A recent post by Dan, called "Resist", drifted somehow to a tangential conversation (I used the word loosely) on abortion. This discussion (I use the word loosely) was a good presentation of the routinely disingenuous style of discourse we've long come to expect (and are never disappointed in doing so) when engaging Dan on most any topic.
The off-topic debate focused on the definitive point of contention regarding the abortion issue: is a human fetus (or embryo or zygote or whatever) "fully" human and therefore equally worthy of having its young life protected in the same manner as anyone who has been fortunate to have been allowed to exit the womb without being killed by its mother? Somehow, Dan just doesn't know the answer to that question. He believes...scratch that...claims that there is no way we can know...that science cannot tell us when one is actually endowed by its Creator with the right to life as it moves from conception onward. It is for this reason that while he claims that he would not have an abortion were he a pregnant woman, he cannot bring himself to support denying other women who seek this heinous option when dealing with a pregnancy that in over 90% of the cases (if not higher) where that option is considered, the woman willingly engaged in the act that, by nature, is designed to bring about new life.
Now, it would be bad enough to pretend this was a legitimate position to hold, considering the stakes. It isn't as if the issue is no more weighty than eating red meat (I don't eat red meat, but I wouldn't deny others the right to eat it---I don't mean me. I love red meat!). It's far closer in reality to allowing others the right to hire assassins. (I would never hire an assassin(abortion doctor) to kill another person(unborn human being), but I won't deny anyone else the right to do so(hire a doctor to kill their own child). (By the way, Dan, that's what an analogy looks like.)
In this debate, he puts forth a definition from the Oxford English Dictionary to support his position that the fetus might not be fully human. From his comments, I reproduce what he put forth as that Oxford definition:
"a man, woman, or child of the species Homo sapiens, distinguished from
other animals by superior mental development, power of articulate
speech, and upright stance."
Using Dan's own peculiar and deceptive argument, one could say, "Oxford isn't saying anything with regard to whether a human fetus is or isn't included in the definition of a Human Being." A more honest response was what I put to him following this attempt to pretend a human fetus isn't. It simply compares adult or child humans with the closest animal equivalent. (And it doesn't use the expression "fully human" in any event) I would suspect that were Oxford to consider other stages of development beyond merely adult and child, it would include the human fetus, embryo or zygote as additional stages of human development, and thus all Human Beings. As it stands, the Oxford definition is poor evidence in support of Dan's premise.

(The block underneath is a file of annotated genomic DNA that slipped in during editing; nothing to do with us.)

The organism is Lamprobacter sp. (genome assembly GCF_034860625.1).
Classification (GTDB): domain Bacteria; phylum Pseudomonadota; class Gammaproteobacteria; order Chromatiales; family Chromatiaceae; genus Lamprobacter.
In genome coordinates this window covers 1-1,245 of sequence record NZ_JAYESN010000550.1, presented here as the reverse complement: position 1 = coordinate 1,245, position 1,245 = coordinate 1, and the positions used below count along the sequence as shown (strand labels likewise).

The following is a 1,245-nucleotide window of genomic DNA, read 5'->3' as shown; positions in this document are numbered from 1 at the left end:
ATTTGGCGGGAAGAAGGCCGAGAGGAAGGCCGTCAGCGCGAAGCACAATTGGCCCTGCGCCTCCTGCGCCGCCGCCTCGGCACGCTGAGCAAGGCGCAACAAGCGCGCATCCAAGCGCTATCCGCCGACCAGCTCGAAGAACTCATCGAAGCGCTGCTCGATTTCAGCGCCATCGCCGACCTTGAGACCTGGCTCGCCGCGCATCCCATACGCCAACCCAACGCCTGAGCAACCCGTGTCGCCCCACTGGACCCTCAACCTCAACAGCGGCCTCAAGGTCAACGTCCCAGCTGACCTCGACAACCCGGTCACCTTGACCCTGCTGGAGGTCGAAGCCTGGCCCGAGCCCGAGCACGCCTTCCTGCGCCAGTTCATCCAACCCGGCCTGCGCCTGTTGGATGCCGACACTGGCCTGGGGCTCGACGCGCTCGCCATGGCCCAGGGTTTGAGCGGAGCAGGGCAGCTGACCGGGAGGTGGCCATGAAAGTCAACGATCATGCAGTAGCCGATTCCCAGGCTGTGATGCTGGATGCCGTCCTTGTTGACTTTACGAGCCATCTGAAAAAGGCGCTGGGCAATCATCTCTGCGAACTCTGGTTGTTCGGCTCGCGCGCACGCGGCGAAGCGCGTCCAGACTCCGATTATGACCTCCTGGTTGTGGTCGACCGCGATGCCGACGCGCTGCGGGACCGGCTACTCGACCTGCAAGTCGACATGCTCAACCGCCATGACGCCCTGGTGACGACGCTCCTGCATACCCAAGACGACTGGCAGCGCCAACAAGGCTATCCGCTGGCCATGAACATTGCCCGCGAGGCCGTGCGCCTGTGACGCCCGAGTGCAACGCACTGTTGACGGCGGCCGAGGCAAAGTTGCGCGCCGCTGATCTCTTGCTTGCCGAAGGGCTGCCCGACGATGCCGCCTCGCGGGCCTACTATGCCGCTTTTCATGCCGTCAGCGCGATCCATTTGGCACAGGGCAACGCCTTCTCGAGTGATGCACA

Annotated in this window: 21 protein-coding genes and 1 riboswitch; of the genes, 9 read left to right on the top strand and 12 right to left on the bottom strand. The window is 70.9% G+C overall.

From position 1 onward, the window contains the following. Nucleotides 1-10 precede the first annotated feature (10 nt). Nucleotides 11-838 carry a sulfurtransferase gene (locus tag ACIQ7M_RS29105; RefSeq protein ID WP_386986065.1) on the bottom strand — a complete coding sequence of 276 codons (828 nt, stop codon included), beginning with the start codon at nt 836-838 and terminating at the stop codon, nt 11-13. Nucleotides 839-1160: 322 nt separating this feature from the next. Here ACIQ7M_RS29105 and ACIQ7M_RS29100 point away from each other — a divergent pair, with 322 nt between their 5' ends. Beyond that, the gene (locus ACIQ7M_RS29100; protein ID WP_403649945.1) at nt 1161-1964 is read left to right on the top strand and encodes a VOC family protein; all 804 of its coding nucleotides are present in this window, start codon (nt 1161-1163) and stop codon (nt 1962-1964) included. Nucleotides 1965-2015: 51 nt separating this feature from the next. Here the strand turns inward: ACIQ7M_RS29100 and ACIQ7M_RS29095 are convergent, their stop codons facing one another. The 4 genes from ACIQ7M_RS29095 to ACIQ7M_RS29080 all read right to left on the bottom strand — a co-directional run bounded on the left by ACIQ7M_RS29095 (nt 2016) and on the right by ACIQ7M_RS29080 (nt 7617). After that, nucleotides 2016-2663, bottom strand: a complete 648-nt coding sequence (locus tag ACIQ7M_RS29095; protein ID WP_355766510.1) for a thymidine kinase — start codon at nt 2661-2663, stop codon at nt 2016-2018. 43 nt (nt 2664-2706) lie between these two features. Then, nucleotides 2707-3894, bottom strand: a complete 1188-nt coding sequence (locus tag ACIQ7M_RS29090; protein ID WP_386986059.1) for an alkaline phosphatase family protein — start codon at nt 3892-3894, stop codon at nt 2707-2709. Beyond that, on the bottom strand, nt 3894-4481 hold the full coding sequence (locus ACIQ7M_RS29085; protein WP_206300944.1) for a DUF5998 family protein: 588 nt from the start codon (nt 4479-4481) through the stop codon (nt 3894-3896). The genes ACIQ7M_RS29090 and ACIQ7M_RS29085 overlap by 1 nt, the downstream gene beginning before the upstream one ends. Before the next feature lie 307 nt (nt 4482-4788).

Dan also uses one of his extremely poor attempts at analogy by illustrating his point with regards to an apple pie before and after it comes out of the oven. Before, it is merely a mix of ingredients and isn't a pie until it is done baking. This analogy is absurd because a child unborn is not a "mix of ingredients" any less so than any other fully development human being. Unlike a pie, a person is constantly developing, with "ingredients" dying and being replenished to one degree or another throughout that person's entire existence. Hair continues to grow. Cells are replaced. Damaged parts are as restored. More importantly, when the child emerges from the oven (Momma's womb), it is not "fully baked" as it were, but still developing for a good 18 years or more. The pie isn't fully formed until it is done baking. The child in the womb is fully formed at whatever stage of development it happens to be at. Again, the distinction is between fully human and a fully developed human being. Dan conflates the two without any evidence in support of the argument that his arbitrary line of demarcation is worthy of respect by honest people of character and virtue.
Then comes the punchline. After all these and other arguments defending the unborn...arguments that actually relate to available scientific facts and data that undergird our pro-life position, Dan then goes on to suggest that our arguments have led him to reverse his belief that abortion is immoral. That is, he no longer believes it is because of our arguments that fully support the premise that it is! It takes a lot of gall to put forth such an absurd notion. The truth that is more likely is that he couldn't find a way to actually justify his support for abortion for any reason. His former claim that he would not have one himself were hollow at best, if not an outright lie.
I have to think that his defense of infanticide is similar to his defense of homosexuality. He knows people who have had abortions and, by golly, they're just such nice people and wonderful, loving Christians. This is, for Dan, what passes for "embracing grace". While actual Christians try to appeal to the sexually immoral, with love and understanding, to seek forgiveness of God for their immorality and repent of it, Dan chooses instead to enable it. That's not a Christian response to immoral behavior. It is complicity...aiding and abetting. He may as well be aborting those defenseless children himself.